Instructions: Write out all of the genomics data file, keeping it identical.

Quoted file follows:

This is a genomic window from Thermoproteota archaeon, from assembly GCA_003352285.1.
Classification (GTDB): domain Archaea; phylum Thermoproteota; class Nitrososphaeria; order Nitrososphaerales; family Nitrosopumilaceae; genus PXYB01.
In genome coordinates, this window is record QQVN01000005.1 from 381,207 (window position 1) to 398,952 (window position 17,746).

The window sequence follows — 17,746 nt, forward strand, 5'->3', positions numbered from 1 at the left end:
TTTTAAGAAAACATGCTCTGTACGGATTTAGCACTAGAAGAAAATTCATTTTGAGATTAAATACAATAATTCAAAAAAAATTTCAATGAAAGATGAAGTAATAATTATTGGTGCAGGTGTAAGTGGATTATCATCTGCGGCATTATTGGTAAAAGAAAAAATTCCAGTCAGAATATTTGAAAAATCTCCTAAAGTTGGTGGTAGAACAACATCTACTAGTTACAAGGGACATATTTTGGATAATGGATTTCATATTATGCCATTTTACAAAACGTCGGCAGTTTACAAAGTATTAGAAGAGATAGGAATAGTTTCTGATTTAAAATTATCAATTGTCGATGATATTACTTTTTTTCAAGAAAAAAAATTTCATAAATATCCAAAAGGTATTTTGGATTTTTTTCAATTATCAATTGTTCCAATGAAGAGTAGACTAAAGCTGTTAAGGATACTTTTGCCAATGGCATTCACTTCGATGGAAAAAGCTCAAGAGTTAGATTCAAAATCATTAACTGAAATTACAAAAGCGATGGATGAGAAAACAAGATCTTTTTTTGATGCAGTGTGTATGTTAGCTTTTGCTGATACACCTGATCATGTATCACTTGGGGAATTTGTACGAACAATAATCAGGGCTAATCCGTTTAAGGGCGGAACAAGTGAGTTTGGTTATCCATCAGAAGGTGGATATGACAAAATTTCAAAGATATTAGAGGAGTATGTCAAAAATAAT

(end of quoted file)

This is a genomic window from Thermoproteota archaeon, from assembly GCA_003352285.1.
Classification (GTDB): domain Archaea; phylum Thermoproteota; class Nitrososphaeria; order Nitrososphaerales; family Nitrosopumilaceae; genus PXYB01.
In genome coordinates, this window is record QQVN01000005.1 from 381,207 (window position 1) to 398,952 (window position 17,746).

The window sequence follows — 17,746 nt, forward strand, 5'->3', positions numbered from 1 at the left end:
TTTTAAGAAAACATGCTCTGTACGGATTTAGCACTAGAAGAAAATTCATTTTGAGATTAAATACAATAATTCAAAAAAAATTTCAATGAAAGATGAAGTAATAATTATTGGTGCAGGTGTAAGTGGATTATCATCTGCGGCATTATTGGTAAAAGAAAAAATTCCAGTCAGAATATTTGAAAAATCTCCTAAAGTTGGTGGTAGAACAACATCTACTAGTTACAAGGGACATATTTTGGATAATGGATTTCATATTATGCCATTTTACAAAACGTCGGCAGTTTACAAAGTATTAGAAGAGATAGGAATAGTTTCTGATTTAAAATTATCAATTGTCGATGATATTACTTTTTTTCAAGAAAAAAAATTTCATAAATATCCAAAAGGTATTTTGGATTTTTTTCAATTATCAATTGTTCCAATGAAGAGTAGACTAAAGCTGTTAAGGATACTTTTGCCAATGGCATTCACTTCGATGGAAAAAGCTCAAGAGTTAGATTCAAAATCATTAACTGAAATTACAAAAGCGATGGATGAGAAAACAAGATCTTTTTTTGATGCAGTGTGTATGTTAGCTTTTGCTGATACACCTGATCATGTATCACTTGGGGAATTTGTACGAACAATAATCAGGGCTAATCCGTTTAAGGGCGGAACAAGTGAGTTTGGTTATCCATCAGAAGGTGGATATGACAAAATTTCAAAGATATTAGAGGAGTATGTCAAAAATAAT